OpenStax already saved students $39 million this academic year

Publisher's free textbooks now used at one-in-five US colleges, universities

Free textbooks from Rice University-based publisher OpenStax are now in use at one-in-five degree-granting U.S. colleges and universities and have already saved college students $39 million in the 2015-2016 academic year. CREDIT: OpenStax/Rice University

Free textbooks from Rice University-based publisher OpenStax are now in use at one-in-five degree-granting U.S. colleges and universities and have already saved college students $39 million in the 2015-2016 academic year.
CREDIT: OpenStax/Rice University

HOUSTON – (Jan. 20, 2016) – Free textbooks from Rice University-based publisher OpenStax are now in use at one-in-five degree-granting U.S. colleges and universities and have already saved college students $39 million in the 2015-16 academic year.

"The number of instructors adopting our textbooks increased by more than 100 percent in 2015, and OpenStax college books are in use in 2,500 courses this academic year," said Richard Baraniuk, founder and director of OpenStax and Rice's Victor E. Cameron Professor of Engineering. "Those numbers speak volumes about the demand for affordable high-quality textbooks, and they confirm what we've long known: Scalability is the key to changing textbook economics."

Baraniuk said OpenStax's full-color, peer-reviewed textbooks differ from the vast majority of traditionally produced open educational resources (OER) because OpenStax's books are specifically designed to be easily adopted into almost any introductory college course.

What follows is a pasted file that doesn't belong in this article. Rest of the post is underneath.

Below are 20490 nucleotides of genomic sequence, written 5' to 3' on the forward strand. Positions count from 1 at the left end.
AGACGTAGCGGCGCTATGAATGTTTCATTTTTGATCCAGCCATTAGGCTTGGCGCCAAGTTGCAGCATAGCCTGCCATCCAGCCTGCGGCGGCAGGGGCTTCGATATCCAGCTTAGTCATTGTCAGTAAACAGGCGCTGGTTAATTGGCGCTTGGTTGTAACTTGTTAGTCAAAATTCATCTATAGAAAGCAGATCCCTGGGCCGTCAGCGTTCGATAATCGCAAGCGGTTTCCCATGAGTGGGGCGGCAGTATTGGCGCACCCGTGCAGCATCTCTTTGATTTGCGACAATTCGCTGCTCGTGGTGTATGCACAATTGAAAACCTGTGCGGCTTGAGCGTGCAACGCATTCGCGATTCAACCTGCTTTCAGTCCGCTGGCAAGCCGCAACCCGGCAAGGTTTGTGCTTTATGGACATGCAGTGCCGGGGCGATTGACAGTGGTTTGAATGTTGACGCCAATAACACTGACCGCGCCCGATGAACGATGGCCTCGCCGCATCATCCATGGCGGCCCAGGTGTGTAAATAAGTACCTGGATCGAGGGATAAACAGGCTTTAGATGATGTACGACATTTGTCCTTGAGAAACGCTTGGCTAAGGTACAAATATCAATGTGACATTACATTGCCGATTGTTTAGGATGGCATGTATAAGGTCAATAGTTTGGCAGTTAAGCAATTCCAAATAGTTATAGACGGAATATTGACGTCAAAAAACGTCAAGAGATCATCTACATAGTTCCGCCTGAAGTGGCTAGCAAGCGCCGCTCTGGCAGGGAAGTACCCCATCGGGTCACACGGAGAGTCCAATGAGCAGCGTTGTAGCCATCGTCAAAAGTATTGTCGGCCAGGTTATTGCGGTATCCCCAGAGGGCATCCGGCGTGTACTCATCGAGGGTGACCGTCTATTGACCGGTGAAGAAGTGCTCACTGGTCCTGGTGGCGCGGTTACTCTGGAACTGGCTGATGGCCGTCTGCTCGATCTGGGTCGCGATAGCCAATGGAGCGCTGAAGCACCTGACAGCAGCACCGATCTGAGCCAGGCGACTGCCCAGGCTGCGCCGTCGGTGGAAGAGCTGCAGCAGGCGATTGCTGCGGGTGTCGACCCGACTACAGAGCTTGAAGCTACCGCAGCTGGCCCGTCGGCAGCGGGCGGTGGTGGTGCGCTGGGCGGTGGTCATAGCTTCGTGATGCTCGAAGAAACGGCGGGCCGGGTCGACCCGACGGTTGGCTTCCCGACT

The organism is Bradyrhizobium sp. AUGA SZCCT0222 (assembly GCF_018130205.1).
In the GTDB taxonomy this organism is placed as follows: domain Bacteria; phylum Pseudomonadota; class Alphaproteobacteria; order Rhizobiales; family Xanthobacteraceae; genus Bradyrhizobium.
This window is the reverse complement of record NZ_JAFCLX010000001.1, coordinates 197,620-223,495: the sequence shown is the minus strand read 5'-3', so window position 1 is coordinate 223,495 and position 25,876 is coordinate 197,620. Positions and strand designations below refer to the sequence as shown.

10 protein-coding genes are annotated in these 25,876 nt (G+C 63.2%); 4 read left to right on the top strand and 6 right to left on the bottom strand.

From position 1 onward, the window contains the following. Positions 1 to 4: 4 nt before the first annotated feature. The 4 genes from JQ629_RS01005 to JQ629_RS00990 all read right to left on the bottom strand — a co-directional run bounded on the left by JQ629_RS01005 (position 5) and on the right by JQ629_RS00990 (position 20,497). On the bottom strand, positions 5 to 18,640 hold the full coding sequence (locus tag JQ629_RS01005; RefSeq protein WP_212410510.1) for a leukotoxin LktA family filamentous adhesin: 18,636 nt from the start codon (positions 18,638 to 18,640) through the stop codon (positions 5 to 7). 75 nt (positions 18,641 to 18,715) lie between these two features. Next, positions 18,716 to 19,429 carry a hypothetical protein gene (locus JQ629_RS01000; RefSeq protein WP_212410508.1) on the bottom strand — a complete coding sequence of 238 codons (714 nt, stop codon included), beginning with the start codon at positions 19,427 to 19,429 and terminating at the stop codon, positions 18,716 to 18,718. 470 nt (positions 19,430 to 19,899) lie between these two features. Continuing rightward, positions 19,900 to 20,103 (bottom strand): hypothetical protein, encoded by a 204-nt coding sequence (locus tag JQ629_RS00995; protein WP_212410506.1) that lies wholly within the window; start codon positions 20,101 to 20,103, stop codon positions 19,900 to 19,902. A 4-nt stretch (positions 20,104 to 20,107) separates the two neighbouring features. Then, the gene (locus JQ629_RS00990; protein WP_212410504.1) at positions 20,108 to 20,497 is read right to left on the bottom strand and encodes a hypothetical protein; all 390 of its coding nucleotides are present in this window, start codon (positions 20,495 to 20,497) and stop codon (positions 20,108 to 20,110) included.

"Scalability is central to our mission of driving learning and access," he said. "Our books will be used by nearly 400,000 students this spring, and we have saved students more than $66 million dollars in less than four years."

Baraniuk said OpenStax's rapid, large-scale impact is due to its unique OER business model: OpenStax uses philanthropic grants to produce high-quality, peer-reviewed textbooks that are free online and low-cost in print. It launched in 2012 with the goal of publishing free textbooks for the nation's 25 most-attended college courses and is on track to meet its goal of saving students $500 million by 2020.

Current titles include College Physics; Biology; Concepts of Biology; Anatomy and Physiology; Principles of Economics; Principles of Microeconomics; Principles of Macroeconomics; Introductory Statistics; Precalculus; Algebra and Trigonometry; College Algebra; Chemistry; U.S. History; Psychology; Introduction to Sociology 2e and Prealgebra.

"One of the great benefits of working with OpenStax, other than saving my students hundreds in textbook costs, is that it's easy to mix and match materials," said Melissa Barlett, a life and health sciences instructor at Mohawk Valley Community College in New York. "For example, we have combined introductory material from Concepts of Biology with materials from Anatomy and Physiology, along with online videos and other open resources to create a text for a nonmajors human biology course designed for psychology and human service majors."

OpenStax plans to publish Elementary Algebra, Intermediate Algebra, Calculus, Microbiology and American Government online this spring, in time for course adoptions for fall 2016.

OpenStax is made possible by the support of the William and Flora Hewlett Foundation, the Laura and John Arnold Foundation, the Bill & Melinda Gates Foundation, the 20 Million Minds Foundation, the Maxfield Foundation, the Calvin K. Kanzanjian Foundation, the Bill and Stephanie Sick Fund and the Leon Lowenstein Foundation.